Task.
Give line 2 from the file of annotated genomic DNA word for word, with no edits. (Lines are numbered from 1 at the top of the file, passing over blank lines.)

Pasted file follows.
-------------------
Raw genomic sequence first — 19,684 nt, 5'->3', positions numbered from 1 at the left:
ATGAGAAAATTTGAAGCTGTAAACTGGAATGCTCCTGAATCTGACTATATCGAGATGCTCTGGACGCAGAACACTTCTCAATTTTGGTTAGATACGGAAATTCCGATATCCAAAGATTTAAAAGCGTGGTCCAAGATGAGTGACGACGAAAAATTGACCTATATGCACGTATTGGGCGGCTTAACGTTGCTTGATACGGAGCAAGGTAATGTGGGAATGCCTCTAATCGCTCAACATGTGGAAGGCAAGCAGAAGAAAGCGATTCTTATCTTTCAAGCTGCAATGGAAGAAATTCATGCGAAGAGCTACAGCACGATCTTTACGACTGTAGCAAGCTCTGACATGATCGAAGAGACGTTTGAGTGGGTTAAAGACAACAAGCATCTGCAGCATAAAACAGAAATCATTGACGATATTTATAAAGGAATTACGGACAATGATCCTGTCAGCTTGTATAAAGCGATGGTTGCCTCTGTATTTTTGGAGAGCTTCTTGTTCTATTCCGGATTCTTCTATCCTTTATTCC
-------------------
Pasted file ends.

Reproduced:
ATGAGAAAATTTGAAGCTGTAAACTGGAATGCTCCTGAATCTGACTATATCGAGATGCTCTGGACGCAGAACACTTCTCAATTTTGGTTAGATACGGAAATTCCGATATCCAAAGATTTAAAAGCGTGGTCCAAGATGAGTGACGACGAAAAATTGACCTATATGCACGTATTGGGCGGCTTAACGTTGCTTGATACGGAGCAAGGTAATGTGGGAATGCCTCTAATCGCTCAACATGTGGAAGGCAAGCAGAAGAAAGCGATTCTTATCTTTCAAGCTGCAATGGAAGAAATTCATGCGAAGAGCTACAGCACGATCTTTACGACTGTAGCAAGCTCTGACATGATCGAAGAGACGTTTGAGTGGGTTAAAGACAACAAGCATCTGCAGCATAAAACAGAAATCATTGACGATATTTATAAAGGAATTACGGACAATGATCCTGTCAGCTTGTATAAAGCGATGGTTGCCTCTGTATTTTTGGAGAGCTTCTTGTTCTATTCCGGATTCTTCTATCCTTTATTCC